Does somebody have to die? Does somebody have to commit suicide? Does somebody have to leave a suicide note that reads, “I just couldn’t go on paying off the debts I incurred from going to this law school”? What is it going to take before somebody, some organization, some kind of regulatory authority steps in and prevents universities from opening up debt-generation shops under the guise of providing legal education?
There have been some recent successes in the fight to get people to think before they open a new law school. Plans to further saturate the legal market with expensive J.D.s have been tabled in North Texas and Delaware.
But this is a game of whack-a-mole that can’t be won without regulatory control. The Indiana Institute of Technology is going forward with its law school plan, because nobody will stop them….
I’ll start where we have to start when discussing a possible new law school. TaxProf Blog reports that tuition will be $28,500 at Indiana Tech Law. That’s $85,500 over three years. You could go to the well-established law school at Indiana University – Bloomington, a top 25 law school, for less money (assuming you’re in state).
Now, why do Hoosiers need the opportunity to spend over $85K at Indiana Tech Law? Here’s the logic (and I use that word loosely), as reported by the National Law Journal:
“We have given this decision careful research and consideration, and we believe we can develop a school that will attract and retain talented individuals who will contribute to our region’s economic development,” said Indiana Tech President Arthur Snyder….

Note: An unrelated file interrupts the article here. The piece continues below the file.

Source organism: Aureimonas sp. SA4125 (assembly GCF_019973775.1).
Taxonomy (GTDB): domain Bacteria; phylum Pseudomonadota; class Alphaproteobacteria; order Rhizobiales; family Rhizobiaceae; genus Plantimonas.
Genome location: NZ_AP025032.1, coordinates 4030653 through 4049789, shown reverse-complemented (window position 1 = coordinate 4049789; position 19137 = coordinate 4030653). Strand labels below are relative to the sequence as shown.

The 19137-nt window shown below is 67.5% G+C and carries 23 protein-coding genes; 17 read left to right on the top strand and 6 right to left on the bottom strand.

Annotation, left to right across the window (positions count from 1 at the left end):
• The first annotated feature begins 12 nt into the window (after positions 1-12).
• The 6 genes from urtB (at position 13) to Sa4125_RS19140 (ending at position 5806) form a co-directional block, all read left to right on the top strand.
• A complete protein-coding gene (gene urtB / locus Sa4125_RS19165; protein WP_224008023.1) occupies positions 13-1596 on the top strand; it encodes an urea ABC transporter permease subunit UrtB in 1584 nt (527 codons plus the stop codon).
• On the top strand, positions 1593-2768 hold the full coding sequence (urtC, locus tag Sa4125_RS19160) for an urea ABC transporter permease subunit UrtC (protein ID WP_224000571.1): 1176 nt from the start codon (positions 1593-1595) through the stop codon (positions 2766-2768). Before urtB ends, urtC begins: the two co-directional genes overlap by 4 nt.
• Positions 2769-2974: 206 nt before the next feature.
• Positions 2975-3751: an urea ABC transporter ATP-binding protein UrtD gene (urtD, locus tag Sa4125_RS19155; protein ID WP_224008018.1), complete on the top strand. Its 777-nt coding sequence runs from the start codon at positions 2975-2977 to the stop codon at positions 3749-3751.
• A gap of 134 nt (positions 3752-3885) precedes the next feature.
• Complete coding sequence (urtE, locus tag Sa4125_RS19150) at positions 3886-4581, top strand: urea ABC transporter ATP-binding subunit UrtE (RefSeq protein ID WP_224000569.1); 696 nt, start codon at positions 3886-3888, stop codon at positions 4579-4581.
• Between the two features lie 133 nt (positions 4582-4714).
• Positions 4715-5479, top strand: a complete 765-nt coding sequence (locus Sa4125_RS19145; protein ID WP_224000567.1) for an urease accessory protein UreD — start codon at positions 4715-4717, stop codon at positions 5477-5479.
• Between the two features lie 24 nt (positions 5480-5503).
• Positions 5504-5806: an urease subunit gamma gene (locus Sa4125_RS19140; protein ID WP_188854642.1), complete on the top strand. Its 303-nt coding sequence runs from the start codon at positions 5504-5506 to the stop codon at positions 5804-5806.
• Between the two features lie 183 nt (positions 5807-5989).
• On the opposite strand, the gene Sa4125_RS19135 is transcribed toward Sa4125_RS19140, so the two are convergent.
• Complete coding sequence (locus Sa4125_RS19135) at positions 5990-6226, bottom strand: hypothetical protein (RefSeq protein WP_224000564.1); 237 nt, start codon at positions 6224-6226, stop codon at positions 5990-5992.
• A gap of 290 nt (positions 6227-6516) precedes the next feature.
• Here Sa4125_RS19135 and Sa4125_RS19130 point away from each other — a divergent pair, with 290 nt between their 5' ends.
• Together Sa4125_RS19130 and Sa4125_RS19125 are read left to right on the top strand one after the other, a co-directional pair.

Should Indiana Tech add a law school as planned, it would be the fifth law school in Indiana and the seventh within a three-hour drive of Fort Wayne….
Still, lack of access to legal education is one reason Indiana Tech is moving forward with its plans, Snyder said, noting that about half of Indiana residents attending ABA-approved law schools are doing so out of state.
“There are potential students who desire a law school education who cannot get that education in this area, and there are people in our state who need legal services who don’t have access to them,” he said.
Who? Who needs access to legal education and cannot currently get any within three hours of Fort Wayne who has any business going to law school? I’m serious — couldn’t the state make universities identify one actual student who would benefit from having a new law school? We could call it the Joe Blow rule: new law schools need to identify one Joe Blow who will testify under oath that he is a credible law school candidate who was nonetheless denied legal education.
Sorry, I know that’s not a great rule, but I’m trying to illustrate that a guy could win three straight games of asshole and come up with a better rule regarding new law schools than what the ABA is rolling with.
In any event, they’re not even impressed with this plan in Indiana. From the Indianapolis Star:
At least one older graduate is not as happy.
“There are already too many lawyers,” said Tom Faulkner, 67, who received his degree in electrical engineering in 1966 and now lives and works in North Carolina.
“I am truly sorry to see Tech move away from science and engineering. (The institution) now operates like a McDonald’s with a branch in every village and has been steadily diluting its heritage with degree programs in whatever the fad of the month is.”
That’s right, the McDonald’s of law schools. For the low, low price of $85K.
But that’s not my favorite quote. My favorite line is this one from the NLJ:
Additionally, the law school could be the first to offer a joint juris doctor and master of science degree in leadership, since the university already has several programs in leadership, [Snyder] said.
Leadership is something that Indiana Tech President Arthur Snyder doesn’t seem to know much about. You’re not supposed to lead prospective students to financial ruin just because they’re stupid enough to follow you.
Indiana Tech to Open New Law School in Fort Wayne in Fall 2013 [Tax Prof Blog]
Indiana Tech launching law school [National Law Journal]
Indiana Tech plans state’s 5th law school [Indianapolis Star]